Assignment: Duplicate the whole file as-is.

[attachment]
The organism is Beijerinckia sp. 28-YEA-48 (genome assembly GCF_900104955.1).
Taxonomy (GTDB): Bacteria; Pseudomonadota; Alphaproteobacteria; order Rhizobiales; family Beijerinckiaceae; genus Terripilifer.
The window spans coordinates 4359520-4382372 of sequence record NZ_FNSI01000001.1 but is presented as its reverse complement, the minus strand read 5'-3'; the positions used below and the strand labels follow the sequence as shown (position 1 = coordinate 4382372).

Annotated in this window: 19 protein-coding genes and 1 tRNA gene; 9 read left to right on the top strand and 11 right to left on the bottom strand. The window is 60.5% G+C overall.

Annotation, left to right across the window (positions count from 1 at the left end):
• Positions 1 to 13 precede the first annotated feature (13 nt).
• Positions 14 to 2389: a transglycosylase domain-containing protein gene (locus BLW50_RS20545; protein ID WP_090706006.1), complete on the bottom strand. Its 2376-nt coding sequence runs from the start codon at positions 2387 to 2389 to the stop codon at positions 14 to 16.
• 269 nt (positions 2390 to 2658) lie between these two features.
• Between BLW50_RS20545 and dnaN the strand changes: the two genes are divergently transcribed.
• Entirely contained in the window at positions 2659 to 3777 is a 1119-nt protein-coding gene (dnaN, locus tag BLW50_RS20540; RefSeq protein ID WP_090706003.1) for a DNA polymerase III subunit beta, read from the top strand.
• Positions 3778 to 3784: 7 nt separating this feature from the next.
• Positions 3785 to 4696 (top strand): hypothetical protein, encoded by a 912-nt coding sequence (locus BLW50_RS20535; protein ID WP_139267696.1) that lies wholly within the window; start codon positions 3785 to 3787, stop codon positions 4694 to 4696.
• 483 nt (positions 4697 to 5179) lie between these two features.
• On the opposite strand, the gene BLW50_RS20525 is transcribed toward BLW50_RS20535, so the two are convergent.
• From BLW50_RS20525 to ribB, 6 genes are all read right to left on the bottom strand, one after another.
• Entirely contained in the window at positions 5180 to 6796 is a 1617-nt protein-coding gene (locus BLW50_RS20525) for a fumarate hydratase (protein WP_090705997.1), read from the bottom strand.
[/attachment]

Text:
The organism is Beijerinckia sp. 28-YEA-48 (genome assembly GCF_900104955.1).
Taxonomy (GTDB): Bacteria; Pseudomonadota; Alphaproteobacteria; order Rhizobiales; family Beijerinckiaceae; genus Terripilifer.
The window spans coordinates 4359520-4382372 of sequence record NZ_FNSI01000001.1 but is presented as its reverse complement, the minus strand read 5'-3'; the positions used below and the strand labels follow the sequence as shown (position 1 = coordinate 4382372).

Annotated in this window: 19 protein-coding genes and 1 tRNA gene; 9 read left to right on the top strand and 11 right to left on the bottom strand. The window is 60.5% G+C overall.

Annotation, left to right across the window (positions count from 1 at the left end):
• Positions 1 to 13 precede the first annotated feature (13 nt).
• Positions 14 to 2389: a transglycosylase domain-containing protein gene (locus BLW50_RS20545; protein ID WP_090706006.1), complete on the bottom strand. Its 2376-nt coding sequence runs from the start codon at positions 2387 to 2389 to the stop codon at positions 14 to 16.
• 269 nt (positions 2390 to 2658) lie between these two features.
• Between BLW50_RS20545 and dnaN the strand changes: the two genes are divergently transcribed.
• Entirely contained in the window at positions 2659 to 3777 is a 1119-nt protein-coding gene (dnaN, locus tag BLW50_RS20540; RefSeq protein ID WP_090706003.1) for a DNA polymerase III subunit beta, read from the top strand.
• Positions 3778 to 3784: 7 nt separating this feature from the next.
• Positions 3785 to 4696 (top strand): hypothetical protein, encoded by a 912-nt coding sequence (locus BLW50_RS20535; protein ID WP_139267696.1) that lies wholly within the window; start codon positions 3785 to 3787, stop codon positions 4694 to 4696.
• 483 nt (positions 4697 to 5179) lie between these two features.
• On the opposite strand, the gene BLW50_RS20525 is transcribed toward BLW50_RS20535, so the two are convergent.
• From BLW50_RS20525 to ribB, 6 genes are all read right to left on the bottom strand, one after another.
• Entirely contained in the window at positions 5180 to 6796 is a 1617-nt protein-coding gene (locus BLW50_RS20525) for a fumarate hydratase (protein WP_090705997.1), read from the bottom strand.